Leather liners and
chinstraps often deteriorate because of poor storage or improper
attempts at 'preserving' the leather with saddle soap or leather oil.
In fact, most of the damage found on leather is caused by improper
treatment by someone who acquired the helmet after the war. Leather
deterioration is a common problem and there are a few things a
collector should know before attempting to treat a given helmet.
'Dry rot' is a condition
where leather is essentially rotting from the inside out while it
maintains a dry or hardened appearance. Under these conditions, the
leather eventually reaches a condition resembling the overall
consistency of dry cardboard. Leather that has dry rot breaks apart,
tears and crumbles easily, and can turn into a fine powder if stress
is placed on any part of the surface. Dry rot occurs in leather that
has been improperly stored in hot or dry environments. Essentially,
dry rot results when the natural oils in the leather have been
depleted over time. Once dry rot begins, it can not be stopped. A
leather liner or chinstrap with dry rot will eventually deteriorate
until it is hard, cracked, and broken.
Dry Rot is caused by:
Improper storage in hot or dry
conditions (attics, sheds, and garages).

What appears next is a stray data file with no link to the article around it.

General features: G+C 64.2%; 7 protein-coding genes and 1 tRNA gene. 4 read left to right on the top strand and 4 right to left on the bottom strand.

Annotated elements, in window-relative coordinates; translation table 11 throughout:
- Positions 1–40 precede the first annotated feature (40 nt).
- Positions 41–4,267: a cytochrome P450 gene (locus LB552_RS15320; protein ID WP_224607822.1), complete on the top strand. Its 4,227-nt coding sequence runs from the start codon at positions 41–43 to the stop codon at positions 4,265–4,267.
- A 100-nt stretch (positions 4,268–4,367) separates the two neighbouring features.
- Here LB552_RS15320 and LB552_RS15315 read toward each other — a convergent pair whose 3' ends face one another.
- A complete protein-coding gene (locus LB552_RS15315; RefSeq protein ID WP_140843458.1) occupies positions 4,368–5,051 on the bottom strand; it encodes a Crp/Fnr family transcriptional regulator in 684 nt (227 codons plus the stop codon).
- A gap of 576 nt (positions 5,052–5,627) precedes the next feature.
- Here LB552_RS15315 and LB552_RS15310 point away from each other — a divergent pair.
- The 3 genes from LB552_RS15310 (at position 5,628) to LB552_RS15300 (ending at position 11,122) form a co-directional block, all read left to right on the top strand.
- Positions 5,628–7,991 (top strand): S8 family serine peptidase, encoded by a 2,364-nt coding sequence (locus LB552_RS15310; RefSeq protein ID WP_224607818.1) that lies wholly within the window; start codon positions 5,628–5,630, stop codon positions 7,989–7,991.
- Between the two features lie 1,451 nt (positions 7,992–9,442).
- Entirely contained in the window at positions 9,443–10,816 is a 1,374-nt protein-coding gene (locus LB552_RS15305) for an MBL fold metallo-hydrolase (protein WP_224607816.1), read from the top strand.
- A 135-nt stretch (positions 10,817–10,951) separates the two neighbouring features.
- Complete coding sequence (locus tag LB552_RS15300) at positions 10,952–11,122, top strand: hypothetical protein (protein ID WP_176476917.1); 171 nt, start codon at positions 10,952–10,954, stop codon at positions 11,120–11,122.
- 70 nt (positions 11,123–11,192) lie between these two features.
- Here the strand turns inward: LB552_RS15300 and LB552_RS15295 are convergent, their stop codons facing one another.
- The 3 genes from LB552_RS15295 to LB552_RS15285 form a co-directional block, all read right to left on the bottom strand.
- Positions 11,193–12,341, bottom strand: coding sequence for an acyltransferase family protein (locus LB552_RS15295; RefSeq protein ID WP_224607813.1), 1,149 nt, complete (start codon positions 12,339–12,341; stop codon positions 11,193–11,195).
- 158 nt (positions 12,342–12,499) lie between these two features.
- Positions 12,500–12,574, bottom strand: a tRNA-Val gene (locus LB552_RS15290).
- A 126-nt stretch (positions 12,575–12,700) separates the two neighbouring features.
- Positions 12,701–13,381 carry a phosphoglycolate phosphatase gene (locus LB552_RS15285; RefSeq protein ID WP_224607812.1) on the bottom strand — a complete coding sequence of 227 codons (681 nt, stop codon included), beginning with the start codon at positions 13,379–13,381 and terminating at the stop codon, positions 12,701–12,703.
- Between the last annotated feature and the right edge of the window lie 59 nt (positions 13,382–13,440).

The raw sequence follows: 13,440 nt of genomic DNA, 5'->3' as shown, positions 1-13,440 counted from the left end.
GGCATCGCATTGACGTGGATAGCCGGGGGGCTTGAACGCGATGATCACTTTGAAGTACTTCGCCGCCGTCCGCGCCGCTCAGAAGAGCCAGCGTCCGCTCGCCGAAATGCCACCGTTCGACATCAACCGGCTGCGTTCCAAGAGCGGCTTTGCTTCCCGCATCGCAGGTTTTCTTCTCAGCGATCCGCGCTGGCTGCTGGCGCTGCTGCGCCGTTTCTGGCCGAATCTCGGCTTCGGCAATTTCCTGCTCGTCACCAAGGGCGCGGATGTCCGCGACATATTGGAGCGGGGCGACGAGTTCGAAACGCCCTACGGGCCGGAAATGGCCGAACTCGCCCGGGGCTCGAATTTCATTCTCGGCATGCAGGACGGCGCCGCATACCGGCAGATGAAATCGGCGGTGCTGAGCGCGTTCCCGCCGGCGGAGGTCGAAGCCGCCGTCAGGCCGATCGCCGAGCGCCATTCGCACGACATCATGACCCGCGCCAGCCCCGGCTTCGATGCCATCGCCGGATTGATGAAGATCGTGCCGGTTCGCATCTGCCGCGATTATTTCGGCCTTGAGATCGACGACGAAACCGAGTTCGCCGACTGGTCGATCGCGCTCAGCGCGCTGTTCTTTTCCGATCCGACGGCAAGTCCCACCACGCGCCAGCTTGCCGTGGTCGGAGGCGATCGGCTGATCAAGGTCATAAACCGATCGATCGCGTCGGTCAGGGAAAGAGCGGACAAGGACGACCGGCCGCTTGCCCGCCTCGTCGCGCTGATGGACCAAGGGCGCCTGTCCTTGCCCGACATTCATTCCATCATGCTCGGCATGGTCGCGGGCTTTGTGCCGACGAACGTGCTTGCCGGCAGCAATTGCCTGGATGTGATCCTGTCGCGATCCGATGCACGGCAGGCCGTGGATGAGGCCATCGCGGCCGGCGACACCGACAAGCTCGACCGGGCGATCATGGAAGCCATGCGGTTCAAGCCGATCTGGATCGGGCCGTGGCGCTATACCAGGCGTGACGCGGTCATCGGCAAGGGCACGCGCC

The application of leather balms,
salves, creams, or soaps intended to soften or clean the leather.
A depletion of natural oils in the
'Wet Rot' is a condition
where the leather possesses too much moisture. As a result, fungus,
mold, and mildew infest the leather and cause it to actively
deteriorate. Wet rot occurs as a result of improper storage in wet or
humid environments. Leather with wet rot will turn dark brown with
green or gray mildew inside and out.
Wet Rot is caused by:
Improper storage in wet and humid
environments (basements or damp cellars).
The application of gun, machine,
automotive, and leather preserving oils.
Active bacteria that are attracted to
the leather by moist or wet conditions.
Under most conditions, dry rot can not be reversed once it begins. On
the other hand, wet rot can be reduced if the helmet is removed from
the moist environment where the fungus is growing. In either case a
helmet left to these conditions will soon be left without its liner
and chinstrap. In most cases, it only takes five to ten years for the
leather to deteriorate fully under these conditions. While wet rot is
easily prevented by simply removing the helmet and placing it in a
more suitable and stable climate with less moisture, dry rot continues
to be the culprit of most leather deterioration.